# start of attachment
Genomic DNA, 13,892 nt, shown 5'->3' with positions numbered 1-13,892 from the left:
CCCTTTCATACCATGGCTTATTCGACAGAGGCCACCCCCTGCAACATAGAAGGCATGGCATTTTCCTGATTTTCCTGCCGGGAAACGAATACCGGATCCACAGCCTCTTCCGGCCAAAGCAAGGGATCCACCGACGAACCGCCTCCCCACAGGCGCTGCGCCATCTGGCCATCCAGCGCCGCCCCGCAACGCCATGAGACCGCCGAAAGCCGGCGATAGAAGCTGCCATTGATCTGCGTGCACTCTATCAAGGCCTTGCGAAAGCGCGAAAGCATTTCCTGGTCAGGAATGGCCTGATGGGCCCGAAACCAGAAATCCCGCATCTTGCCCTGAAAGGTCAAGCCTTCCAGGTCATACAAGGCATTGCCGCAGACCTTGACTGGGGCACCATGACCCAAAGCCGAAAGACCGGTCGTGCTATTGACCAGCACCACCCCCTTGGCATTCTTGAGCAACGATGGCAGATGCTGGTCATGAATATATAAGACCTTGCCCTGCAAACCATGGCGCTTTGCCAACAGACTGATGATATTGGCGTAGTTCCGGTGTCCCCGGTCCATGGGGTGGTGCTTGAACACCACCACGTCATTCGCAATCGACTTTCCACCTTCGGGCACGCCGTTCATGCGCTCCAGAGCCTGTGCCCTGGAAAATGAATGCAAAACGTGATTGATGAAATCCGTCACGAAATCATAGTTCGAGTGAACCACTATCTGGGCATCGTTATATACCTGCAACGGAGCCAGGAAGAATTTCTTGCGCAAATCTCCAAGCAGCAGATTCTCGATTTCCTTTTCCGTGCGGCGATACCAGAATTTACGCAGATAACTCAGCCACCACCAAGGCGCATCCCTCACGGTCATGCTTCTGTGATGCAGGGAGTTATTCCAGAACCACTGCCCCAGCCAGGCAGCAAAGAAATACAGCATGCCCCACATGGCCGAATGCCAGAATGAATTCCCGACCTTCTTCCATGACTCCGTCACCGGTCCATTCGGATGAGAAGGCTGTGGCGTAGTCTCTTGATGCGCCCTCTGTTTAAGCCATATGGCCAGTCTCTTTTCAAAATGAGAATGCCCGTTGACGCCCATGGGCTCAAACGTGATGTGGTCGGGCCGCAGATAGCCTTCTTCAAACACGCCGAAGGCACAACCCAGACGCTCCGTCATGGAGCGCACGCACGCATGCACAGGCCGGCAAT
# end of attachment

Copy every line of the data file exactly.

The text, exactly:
Genomic DNA, 13,892 nt, shown 5'->3' with positions numbered 1-13,892 from the left:
CCCTTTCATACCATGGCTTATTCGACAGAGGCCACCCCCTGCAACATAGAAGGCATGGCATTTTCCTGATTTTCCTGCCGGGAAACGAATACCGGATCCACAGCCTCTTCCGGCCAAAGCAAGGGATCCACCGACGAACCGCCTCCCCACAGGCGCTGCGCCATCTGGCCATCCAGCGCCGCCCCGCAACGCCATGAGACCGCCGAAAGCCGGCGATAGAAGCTGCCATTGATCTGCGTGCACTCTATCAAGGCCTTGCGAAAGCGCGAAAGCATTTCCTGGTCAGGAATGGCCTGATGGGCCCGAAACCAGAAATCCCGCATCTTGCCCTGAAAGGTCAAGCCTTCCAGGTCATACAAGGCATTGCCGCAGACCTTGACTGGGGCACCATGACCCAAAGCCGAAAGACCGGTCGTGCTATTGACCAGCACCACCCCCTTGGCATTCTTGAGCAACGATGGCAGATGCTGGTCATGAATATATAAGACCTTGCCCTGCAAACCATGGCGCTTTGCCAACAGACTGATGATATTGGCGTAGTTCCGGTGTCCCCGGTCCATGGGGTGGTGCTTGAACACCACCACGTCATTCGCAATCGACTTTCCACCTTCGGGCACGCCGTTCATGCGCTCCAGAGCCTGTGCCCTGGAAAATGAATGCAAAACGTGATTGATGAAATCCGTCACGAAATCATAGTTCGAGTGAACCACTATCTGGGCATCGTTATATACCTGCAACGGAGCCAGGAAGAATTTCTTGCGCAAATCTCCAAGCAGCAGATTCTCGATTTCCTTTTCCGTGCGGCGATACCAGAATTTACGCAGATAACTCAGCCACCACCAAGGCGCATCCCTCACGGTCATGCTTCTGTGATGCAGGGAGTTATTCCAGAACCACTGCCCCAGCCAGGCAGCAAAGAAATACAGCATGCCCCACATGGCCGAATGCCAGAATGAATTCCCGACCTTCTTCCATGACTCCGTCACCGGTCCATTCGGATGAGAAGGCTGTGGCGTAGTCTCTTGATGCGCCCTCTGTTTAAGCCATATGGCCAGTCTCTTTTCAAAATGAGAATGCCCGTTGACGCCCATGGGCTCAAACGTGATGTGGTCGGGCCGCAGATAGCCTTCTTCAAACACGCCGAAGGCACAACCCAGACGCTCCGTCATGGAGCGCACGCACGCATGCACAGGCCGGCAAT